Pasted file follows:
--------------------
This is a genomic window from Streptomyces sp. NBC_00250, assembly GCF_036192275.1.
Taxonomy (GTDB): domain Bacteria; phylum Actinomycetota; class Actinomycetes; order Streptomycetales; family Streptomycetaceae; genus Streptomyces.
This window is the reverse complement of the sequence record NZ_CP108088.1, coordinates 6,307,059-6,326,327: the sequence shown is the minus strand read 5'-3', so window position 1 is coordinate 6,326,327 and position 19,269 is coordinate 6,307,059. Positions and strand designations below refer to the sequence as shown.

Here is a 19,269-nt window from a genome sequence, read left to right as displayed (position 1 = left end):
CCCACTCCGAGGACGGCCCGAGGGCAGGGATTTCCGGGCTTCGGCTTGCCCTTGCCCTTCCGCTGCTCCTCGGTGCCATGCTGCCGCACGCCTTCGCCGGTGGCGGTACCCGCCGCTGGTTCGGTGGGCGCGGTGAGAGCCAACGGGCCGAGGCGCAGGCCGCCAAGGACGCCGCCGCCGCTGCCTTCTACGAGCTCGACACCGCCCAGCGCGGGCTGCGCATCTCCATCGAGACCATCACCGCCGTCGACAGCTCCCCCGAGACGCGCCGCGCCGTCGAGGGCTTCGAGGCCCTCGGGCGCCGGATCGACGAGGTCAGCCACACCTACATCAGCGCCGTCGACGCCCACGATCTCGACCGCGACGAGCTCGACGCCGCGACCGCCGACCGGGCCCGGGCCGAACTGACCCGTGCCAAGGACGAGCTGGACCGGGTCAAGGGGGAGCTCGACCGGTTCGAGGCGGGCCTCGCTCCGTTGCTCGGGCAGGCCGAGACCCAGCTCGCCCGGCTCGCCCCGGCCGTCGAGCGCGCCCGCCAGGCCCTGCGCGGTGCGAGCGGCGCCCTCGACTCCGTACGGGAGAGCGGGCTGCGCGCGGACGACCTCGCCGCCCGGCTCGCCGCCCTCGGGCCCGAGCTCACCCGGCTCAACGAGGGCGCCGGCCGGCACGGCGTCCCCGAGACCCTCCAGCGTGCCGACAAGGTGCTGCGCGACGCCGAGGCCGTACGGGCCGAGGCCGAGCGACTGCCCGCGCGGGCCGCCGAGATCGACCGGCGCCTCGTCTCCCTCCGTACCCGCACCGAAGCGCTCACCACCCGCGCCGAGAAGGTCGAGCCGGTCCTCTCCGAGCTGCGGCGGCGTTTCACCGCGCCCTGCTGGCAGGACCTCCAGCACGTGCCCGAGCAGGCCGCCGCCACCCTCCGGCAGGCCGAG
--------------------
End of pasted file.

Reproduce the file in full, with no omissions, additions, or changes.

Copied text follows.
This is a genomic window from Streptomyces sp. NBC_00250, assembly GCF_036192275.1.
Taxonomy (GTDB): domain Bacteria; phylum Actinomycetota; class Actinomycetes; order Streptomycetales; family Streptomycetaceae; genus Streptomyces.
This window is the reverse complement of the sequence record NZ_CP108088.1, coordinates 6,307,059-6,326,327: the sequence shown is the minus strand read 5'-3', so window position 1 is coordinate 6,326,327 and position 19,269 is coordinate 6,307,059. Positions and strand designations below refer to the sequence as shown.

Here is a 19,269-nt window from a genome sequence, read left to right as displayed (position 1 = left end):
CCCACTCCGAGGACGGCCCGAGGGCAGGGATTTCCGGGCTTCGGCTTGCCCTTGCCCTTCCGCTGCTCCTCGGTGCCATGCTGCCGCACGCCTTCGCCGGTGGCGGTACCCGCCGCTGGTTCGGTGGGCGCGGTGAGAGCCAACGGGCCGAGGCGCAGGCCGCCAAGGACGCCGCCGCCGCTGCCTTCTACGAGCTCGACACCGCCCAGCGCGGGCTGCGCATCTCCATCGAGACCATCACCGCCGTCGACAGCTCCCCCGAGACGCGCCGCGCCGTCGAGGGCTTCGAGGCCCTCGGGCGCCGGATCGACGAGGTCAGCCACACCTACATCAGCGCCGTCGACGCCCACGATCTCGACCGCGACGAGCTCGACGCCGCGACCGCCGACCGGGCCCGGGCCGAACTGACCCGTGCCAAGGACGAGCTGGACCGGGTCAAGGGGGAGCTCGACCGGTTCGAGGCGGGCCTCGCTCCGTTGCTCGGGCAGGCCGAGACCCAGCTCGCCCGGCTCGCCCCGGCCGTCGAGCGCGCCCGCCAGGCCCTGCGCGGTGCGAGCGGCGCCCTCGACTCCGTACGGGAGAGCGGGCTGCGCGCGGACGACCTCGCCGCCCGGCTCGCCGCCCTCGGGCCCGAGCTCACCCGGCTCAACGAGGGCGCCGGCCGGCACGGCGTCCCCGAGACCCTCCAGCGTGCCGACAAGGTGCTGCGCGACGCCGAGGCCGTACGGGCCGAGGCCGAGCGACTGCCCGCGCGGGCCGCCGAGATCGACCGGCGCCTCGTCTCCCTCCGTACCCGCACCGAAGCGCTCACCACCCGCGCCGAGAAGGTCGAGCCGGTCCTCTCCGAGCTGCGGCGGCGTTTCACCGCGCCCTGCTGGCAGGACCTCCAGCACGTGCCCGAGCAGGCCGCCGCCACCCTCCGGCAGGCCGAG